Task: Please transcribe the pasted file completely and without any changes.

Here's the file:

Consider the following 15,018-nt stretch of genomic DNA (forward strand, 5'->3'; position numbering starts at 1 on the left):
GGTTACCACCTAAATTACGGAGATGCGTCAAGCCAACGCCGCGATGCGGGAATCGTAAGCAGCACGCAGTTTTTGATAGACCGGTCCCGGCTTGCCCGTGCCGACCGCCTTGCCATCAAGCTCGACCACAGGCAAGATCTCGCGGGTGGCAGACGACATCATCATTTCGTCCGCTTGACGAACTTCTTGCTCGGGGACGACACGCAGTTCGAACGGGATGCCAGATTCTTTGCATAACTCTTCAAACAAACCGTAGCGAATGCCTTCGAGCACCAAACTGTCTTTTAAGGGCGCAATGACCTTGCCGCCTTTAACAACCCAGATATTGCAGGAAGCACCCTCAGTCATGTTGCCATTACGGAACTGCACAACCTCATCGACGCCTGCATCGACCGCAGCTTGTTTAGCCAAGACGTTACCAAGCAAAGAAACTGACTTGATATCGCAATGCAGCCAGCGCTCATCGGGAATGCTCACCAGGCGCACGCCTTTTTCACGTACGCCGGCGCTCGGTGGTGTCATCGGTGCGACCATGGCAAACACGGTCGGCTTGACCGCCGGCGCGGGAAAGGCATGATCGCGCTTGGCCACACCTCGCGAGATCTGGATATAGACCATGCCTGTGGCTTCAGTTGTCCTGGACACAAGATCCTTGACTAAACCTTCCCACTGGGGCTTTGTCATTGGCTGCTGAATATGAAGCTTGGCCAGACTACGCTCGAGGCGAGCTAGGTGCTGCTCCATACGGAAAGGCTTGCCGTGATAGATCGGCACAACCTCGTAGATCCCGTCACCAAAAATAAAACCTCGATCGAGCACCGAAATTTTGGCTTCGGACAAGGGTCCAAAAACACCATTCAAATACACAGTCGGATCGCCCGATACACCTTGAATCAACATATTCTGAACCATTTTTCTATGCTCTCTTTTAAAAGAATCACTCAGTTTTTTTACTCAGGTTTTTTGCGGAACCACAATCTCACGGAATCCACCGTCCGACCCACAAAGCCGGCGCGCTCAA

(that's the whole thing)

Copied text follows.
Consider the following 15,018-nt stretch of genomic DNA (forward strand, 5'->3'; position numbering starts at 1 on the left):
GGTTACCACCTAAATTACGGAGATGCGTCAAGCCAACGCCGCGATGCGGGAATCGTAAGCAGCACGCAGTTTTTGATAGACCGGTCCCGGCTTGCCCGTGCCGACCGCCTTGCCATCAAGCTCGACCACAGGCAAGATCTCGCGGGTGGCAGACGACATCATCATTTCGTCCGCTTGACGAACTTCTTGCTCGGGGACGACACGCAGTTCGAACGGGATGCCAGATTCTTTGCATAACTCTTCAAACAAACCGTAGCGAATGCCTTCGAGCACCAAACTGTCTTTTAAGGGCGCAATGACCTTGCCGCCTTTAACAACCCAGATATTGCAGGAAGCACCCTCAGTCATGTTGCCATTACGGAACTGCACAACCTCATCGACGCCTGCATCGACCGCAGCTTGTTTAGCCAAGACGTTACCAAGCAAAGAAACTGACTTGATATCGCAATGCAGCCAGCGCTCATCGGGAATGCTCACCAGGCGCACGCCTTTTTCACGTACGCCGGCGCTCGGTGGTGTCATCGGTGCGACCATGGCAAACACGGTCGGCTTGACCGCCGGCGCGGGAAAGGCATGATCGCGCTTGGCCACACCTCGCGAGATCTGGATATAGACCATGCCTGTGGCTTCAGTTGTCCTGGACACAAGATCCTTGACTAAACCTTCCCACTGGGGCTTTGTCATTGGCTGCTGAATATGAAGCTTGGCCAGACTACGCTCGAGGCGAGCTAGGTGCTGCTCCATACGGAAAGGCTTGCCGTGATAGATCGGCACAACCTCGTAGATCCCGTCACCAAAAATAAAACCTCGATCGAGCACCGAAATTTTGGCTTCGGACAAGGGTCCAAAAACACCATTCAAATACACAGTCGGATCGCCCGATACACCTTGAATCAACATATTCTGAACCATTTTTCTATGCTCTCTTTTAAAAGAATCACTCAGTTTTTTTACTCAGGTTTTTTGCGGAACCACAATCTCACGGAATCCACCGTCCGACCCACAAAGCCGGCGCGCTCAA